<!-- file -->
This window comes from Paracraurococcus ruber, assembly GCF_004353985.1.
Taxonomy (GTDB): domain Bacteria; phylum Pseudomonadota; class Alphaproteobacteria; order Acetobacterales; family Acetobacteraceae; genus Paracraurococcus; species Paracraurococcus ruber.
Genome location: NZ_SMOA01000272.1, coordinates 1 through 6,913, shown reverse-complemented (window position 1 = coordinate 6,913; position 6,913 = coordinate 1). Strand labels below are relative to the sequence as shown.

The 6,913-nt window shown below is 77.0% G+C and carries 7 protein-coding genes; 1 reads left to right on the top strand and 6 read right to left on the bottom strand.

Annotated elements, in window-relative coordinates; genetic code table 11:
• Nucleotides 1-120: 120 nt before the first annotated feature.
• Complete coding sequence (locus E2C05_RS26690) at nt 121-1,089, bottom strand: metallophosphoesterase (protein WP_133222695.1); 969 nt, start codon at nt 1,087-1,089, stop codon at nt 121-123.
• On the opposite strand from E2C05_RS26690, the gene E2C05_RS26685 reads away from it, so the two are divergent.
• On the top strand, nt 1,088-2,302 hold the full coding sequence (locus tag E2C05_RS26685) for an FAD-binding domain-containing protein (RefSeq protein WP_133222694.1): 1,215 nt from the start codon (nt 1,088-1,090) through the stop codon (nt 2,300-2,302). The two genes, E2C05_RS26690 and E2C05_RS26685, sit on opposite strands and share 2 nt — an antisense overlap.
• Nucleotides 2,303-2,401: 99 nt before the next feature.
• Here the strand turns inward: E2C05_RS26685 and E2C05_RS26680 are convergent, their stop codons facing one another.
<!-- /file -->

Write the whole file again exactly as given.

This window comes from Paracraurococcus ruber, assembly GCF_004353985.1.
Taxonomy (GTDB): domain Bacteria; phylum Pseudomonadota; class Alphaproteobacteria; order Acetobacterales; family Acetobacteraceae; genus Paracraurococcus; species Paracraurococcus ruber.
Genome location: NZ_SMOA01000272.1, coordinates 1 through 6,913, shown reverse-complemented (window position 1 = coordinate 6,913; position 6,913 = coordinate 1). Strand labels below are relative to the sequence as shown.

The 6,913-nt window shown below is 77.0% G+C and carries 7 protein-coding genes; 1 reads left to right on the top strand and 6 read right to left on the bottom strand.

Annotated elements, in window-relative coordinates; genetic code table 11:
• Nucleotides 1-120: 120 nt before the first annotated feature.
• Complete coding sequence (locus E2C05_RS26690) at nt 121-1,089, bottom strand: metallophosphoesterase (protein WP_133222695.1); 969 nt, start codon at nt 1,087-1,089, stop codon at nt 121-123.
• On the opposite strand from E2C05_RS26690, the gene E2C05_RS26685 reads away from it, so the two are divergent.
• On the top strand, nt 1,088-2,302 hold the full coding sequence (locus tag E2C05_RS26685) for an FAD-binding domain-containing protein (RefSeq protein WP_133222694.1): 1,215 nt from the start codon (nt 1,088-1,090) through the stop codon (nt 2,300-2,302). The two genes, E2C05_RS26690 and E2C05_RS26685, sit on opposite strands and share 2 nt — an antisense overlap.
• Nucleotides 2,303-2,401: 99 nt before the next feature.
• Here the strand turns inward: E2C05_RS26685 and E2C05_RS26680 are convergent, their stop codons facing one another.